Tray Embedded / Advanced Topics / Custom JS / Examples



For the following examples we have set up an Embedded project which you can download and install to test yourself.

It is a data mapping integration between Salesforce and a mock Acme solution:


Salesforce is a CRM, and we have used a separate Tray workflow to make 'Acme' a mock CRM system which is a placeholder for a service you are wanting to build a custom integration with.

In order to test this solution end-to-end you will need to set up a free Salesforce developer account and follow our documentation on how to set up your Salesforce permissions to authenticate with Tray - taking particular notice of the section on the Salesforce trigger which says that you must a use a Salesforce 'permission set' with the the 'Modify all Data' and 'Customize Application' permissions.

You will also need to do the following:

Import the project

Import the mock API workflow

Edit webhook URLs

You will then need to edit the webhook urls in the following screens to match that of your Acme API service workflow:

Test using the Embedded demo app

You will then:

  1. Publish your solution

  2. Test your solution using the Tray Embedded demo app

  3. Once you have created a Solution Instance for an End User test by adding a new contact/account etc. to Salesforce and you will then see a successful run for that End User:

In all the Custom JS below, the headers, parameters, url etc. entered are specific to the mock Acme API service we have created. When using your own service, you will need to adjust these accordingly

Working with Custom JS

1 - Generating dropdown lists

Normally when you want to display a dynamic list in the config wizard, this is quite intuitive - you create the config slot on a field that is a dropdown list in the workflow (see Config and drop-down lists).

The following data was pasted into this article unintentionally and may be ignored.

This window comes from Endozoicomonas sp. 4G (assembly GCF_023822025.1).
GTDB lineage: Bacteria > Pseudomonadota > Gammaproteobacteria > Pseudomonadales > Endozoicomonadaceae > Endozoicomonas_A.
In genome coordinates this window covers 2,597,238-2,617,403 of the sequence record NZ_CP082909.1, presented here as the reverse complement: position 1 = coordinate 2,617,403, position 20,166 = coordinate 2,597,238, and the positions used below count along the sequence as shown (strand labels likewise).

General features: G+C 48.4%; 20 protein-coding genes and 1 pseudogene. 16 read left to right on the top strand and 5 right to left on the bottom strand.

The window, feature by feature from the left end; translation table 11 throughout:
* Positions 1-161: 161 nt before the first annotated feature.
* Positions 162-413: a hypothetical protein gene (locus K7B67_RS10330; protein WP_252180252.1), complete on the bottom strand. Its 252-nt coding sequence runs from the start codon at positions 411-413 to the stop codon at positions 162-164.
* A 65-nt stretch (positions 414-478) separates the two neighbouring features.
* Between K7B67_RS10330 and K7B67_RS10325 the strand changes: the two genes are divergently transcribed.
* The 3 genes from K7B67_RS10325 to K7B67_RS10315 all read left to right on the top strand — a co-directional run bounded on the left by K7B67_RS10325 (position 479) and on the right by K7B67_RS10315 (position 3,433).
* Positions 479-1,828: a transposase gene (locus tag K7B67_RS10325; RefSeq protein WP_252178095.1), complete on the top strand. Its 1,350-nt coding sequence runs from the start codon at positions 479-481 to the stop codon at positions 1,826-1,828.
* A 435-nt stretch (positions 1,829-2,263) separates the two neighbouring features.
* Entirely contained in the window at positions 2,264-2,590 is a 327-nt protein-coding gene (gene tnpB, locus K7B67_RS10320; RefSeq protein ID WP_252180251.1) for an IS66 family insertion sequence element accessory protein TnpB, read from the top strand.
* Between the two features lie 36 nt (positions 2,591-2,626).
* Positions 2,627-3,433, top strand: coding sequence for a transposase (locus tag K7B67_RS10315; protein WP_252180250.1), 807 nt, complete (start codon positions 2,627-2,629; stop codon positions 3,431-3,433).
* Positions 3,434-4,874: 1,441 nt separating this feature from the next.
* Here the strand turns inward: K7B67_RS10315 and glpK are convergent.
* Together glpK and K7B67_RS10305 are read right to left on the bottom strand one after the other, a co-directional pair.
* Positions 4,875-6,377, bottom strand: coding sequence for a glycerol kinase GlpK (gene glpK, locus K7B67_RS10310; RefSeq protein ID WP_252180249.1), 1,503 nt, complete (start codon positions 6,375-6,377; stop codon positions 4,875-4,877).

However, this only works when we have the correct connector operations and dropdown lists.

There may be times when you want to define a new list. You can achieve this using custom javascript.

In this example, when pushing records to Acme, we want to prompt the end user to select what object type they want to push new Salesforce records to:


This is done with the following steps:

2 - Customising the data mapping component

As in the example of generating dropdown lists, there are times when you might wish to use the Data Mapping component with dynamic lookups but we don't support the connector operation you need to set this up.

In this case when an End User has selected e.g. 'Contacts' as the Acme object to sync to in step 1 above, we want the available fields to dynamically respond to the fields available for a 'contact'.

On the right hand side, we want the user to be able to select from the list of available Acme fields for the object they have chosen:


In order to do this dynamicallly, we do the following:

3 - Showing / hiding slots based on dependencies

In order to improve the user experience of the wizard you may wish to show or hide slots based on the value of another. In this solution, on the final screen we present the option to the user of either:

  • using the default mapping if the user so chooses

  • making use of a user-defined mapping


The native Data Mapper feature doesn't support the ability to be hidden or visible based on the value of another slot.

So we set up the external_use_default_mapping slot in the following manner: